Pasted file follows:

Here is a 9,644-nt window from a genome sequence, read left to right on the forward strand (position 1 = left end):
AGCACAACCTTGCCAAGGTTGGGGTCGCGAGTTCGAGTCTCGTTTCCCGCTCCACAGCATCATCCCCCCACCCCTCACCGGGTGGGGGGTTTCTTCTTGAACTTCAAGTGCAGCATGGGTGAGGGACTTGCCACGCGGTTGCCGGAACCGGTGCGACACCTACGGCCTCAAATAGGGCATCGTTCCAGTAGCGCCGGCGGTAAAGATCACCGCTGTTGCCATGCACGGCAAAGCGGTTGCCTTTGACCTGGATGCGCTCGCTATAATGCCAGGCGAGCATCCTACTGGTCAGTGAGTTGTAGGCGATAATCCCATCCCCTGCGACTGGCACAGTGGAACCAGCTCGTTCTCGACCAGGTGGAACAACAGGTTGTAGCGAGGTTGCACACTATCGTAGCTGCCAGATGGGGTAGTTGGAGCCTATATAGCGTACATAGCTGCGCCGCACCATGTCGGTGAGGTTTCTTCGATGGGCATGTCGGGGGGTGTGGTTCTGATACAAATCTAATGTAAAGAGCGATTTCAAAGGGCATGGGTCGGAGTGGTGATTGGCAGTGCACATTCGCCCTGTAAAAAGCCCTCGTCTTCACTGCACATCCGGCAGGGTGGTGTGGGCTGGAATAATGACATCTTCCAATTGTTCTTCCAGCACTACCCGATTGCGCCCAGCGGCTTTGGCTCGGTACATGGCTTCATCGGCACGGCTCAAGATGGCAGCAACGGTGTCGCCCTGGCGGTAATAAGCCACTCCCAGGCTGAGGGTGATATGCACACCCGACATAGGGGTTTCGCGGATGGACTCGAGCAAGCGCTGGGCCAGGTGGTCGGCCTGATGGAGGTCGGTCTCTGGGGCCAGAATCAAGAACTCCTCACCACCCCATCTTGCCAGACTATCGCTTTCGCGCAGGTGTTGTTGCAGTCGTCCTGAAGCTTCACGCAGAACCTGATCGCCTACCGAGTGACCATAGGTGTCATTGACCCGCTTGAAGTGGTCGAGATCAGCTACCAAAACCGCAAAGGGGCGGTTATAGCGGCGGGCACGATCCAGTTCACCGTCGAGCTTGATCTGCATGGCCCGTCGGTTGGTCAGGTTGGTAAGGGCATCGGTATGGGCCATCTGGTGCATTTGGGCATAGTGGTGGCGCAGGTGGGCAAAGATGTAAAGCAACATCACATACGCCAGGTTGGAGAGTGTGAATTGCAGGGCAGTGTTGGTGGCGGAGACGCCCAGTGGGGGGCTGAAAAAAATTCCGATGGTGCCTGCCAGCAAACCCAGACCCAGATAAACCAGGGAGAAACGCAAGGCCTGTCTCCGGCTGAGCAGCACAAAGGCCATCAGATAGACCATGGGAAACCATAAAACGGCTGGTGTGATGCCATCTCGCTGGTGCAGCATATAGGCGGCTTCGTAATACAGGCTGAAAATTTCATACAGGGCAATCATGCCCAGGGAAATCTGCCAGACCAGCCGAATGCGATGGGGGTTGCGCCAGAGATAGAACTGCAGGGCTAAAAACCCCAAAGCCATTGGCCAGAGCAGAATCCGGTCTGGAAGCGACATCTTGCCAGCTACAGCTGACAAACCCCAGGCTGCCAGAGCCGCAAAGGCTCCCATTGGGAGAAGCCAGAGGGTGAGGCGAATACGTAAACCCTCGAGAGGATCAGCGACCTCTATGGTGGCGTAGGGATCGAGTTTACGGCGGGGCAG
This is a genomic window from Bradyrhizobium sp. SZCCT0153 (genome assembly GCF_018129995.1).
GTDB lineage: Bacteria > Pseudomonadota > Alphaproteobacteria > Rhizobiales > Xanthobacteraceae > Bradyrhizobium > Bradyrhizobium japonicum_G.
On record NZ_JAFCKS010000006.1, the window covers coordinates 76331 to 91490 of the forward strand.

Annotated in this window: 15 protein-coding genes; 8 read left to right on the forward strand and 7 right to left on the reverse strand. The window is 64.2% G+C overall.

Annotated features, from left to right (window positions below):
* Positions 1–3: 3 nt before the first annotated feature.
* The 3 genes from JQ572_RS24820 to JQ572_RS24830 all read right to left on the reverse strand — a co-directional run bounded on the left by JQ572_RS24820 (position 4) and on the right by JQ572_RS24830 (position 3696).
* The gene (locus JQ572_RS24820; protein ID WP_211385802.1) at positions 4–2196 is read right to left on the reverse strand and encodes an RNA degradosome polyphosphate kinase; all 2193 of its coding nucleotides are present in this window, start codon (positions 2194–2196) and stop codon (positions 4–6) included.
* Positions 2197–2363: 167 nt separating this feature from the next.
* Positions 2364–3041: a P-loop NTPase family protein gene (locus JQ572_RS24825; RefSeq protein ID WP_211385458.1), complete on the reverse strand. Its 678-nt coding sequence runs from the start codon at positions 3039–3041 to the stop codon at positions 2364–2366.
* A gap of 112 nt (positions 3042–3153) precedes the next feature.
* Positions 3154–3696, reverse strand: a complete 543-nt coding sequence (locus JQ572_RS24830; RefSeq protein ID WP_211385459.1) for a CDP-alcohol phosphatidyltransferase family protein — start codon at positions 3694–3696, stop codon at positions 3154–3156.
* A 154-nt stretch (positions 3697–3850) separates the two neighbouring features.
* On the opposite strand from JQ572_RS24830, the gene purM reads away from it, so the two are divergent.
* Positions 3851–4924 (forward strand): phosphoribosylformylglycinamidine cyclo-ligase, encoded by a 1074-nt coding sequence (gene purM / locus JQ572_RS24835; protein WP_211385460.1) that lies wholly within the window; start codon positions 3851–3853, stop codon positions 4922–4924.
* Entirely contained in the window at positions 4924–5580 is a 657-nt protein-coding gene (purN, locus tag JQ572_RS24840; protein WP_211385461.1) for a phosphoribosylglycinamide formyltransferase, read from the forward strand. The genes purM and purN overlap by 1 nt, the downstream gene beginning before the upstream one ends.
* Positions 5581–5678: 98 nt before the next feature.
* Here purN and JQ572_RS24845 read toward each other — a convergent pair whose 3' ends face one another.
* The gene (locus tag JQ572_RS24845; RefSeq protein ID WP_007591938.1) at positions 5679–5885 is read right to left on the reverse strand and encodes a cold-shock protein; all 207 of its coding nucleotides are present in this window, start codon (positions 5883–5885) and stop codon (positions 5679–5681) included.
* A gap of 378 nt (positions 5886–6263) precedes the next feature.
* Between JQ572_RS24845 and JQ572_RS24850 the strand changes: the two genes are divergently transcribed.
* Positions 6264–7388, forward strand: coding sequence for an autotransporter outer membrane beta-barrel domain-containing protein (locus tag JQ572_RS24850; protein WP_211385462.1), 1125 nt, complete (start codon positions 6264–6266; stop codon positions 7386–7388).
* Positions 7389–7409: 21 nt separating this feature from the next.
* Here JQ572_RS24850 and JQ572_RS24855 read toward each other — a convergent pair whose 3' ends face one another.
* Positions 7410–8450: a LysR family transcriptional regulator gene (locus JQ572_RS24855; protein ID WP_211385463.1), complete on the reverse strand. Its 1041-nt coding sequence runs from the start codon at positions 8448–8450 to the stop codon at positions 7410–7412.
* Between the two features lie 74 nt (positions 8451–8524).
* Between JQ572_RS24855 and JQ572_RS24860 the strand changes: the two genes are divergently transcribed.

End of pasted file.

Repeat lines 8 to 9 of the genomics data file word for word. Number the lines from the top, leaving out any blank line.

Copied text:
* Positions 1–3: 3 nt before the first annotated feature.
* The 3 genes from JQ572_RS24820 to JQ572_RS24830 all read right to left on the reverse strand — a co-directional run bounded on the left by JQ572_RS24820 (position 4) and on the right by JQ572_RS24830 (position 3696).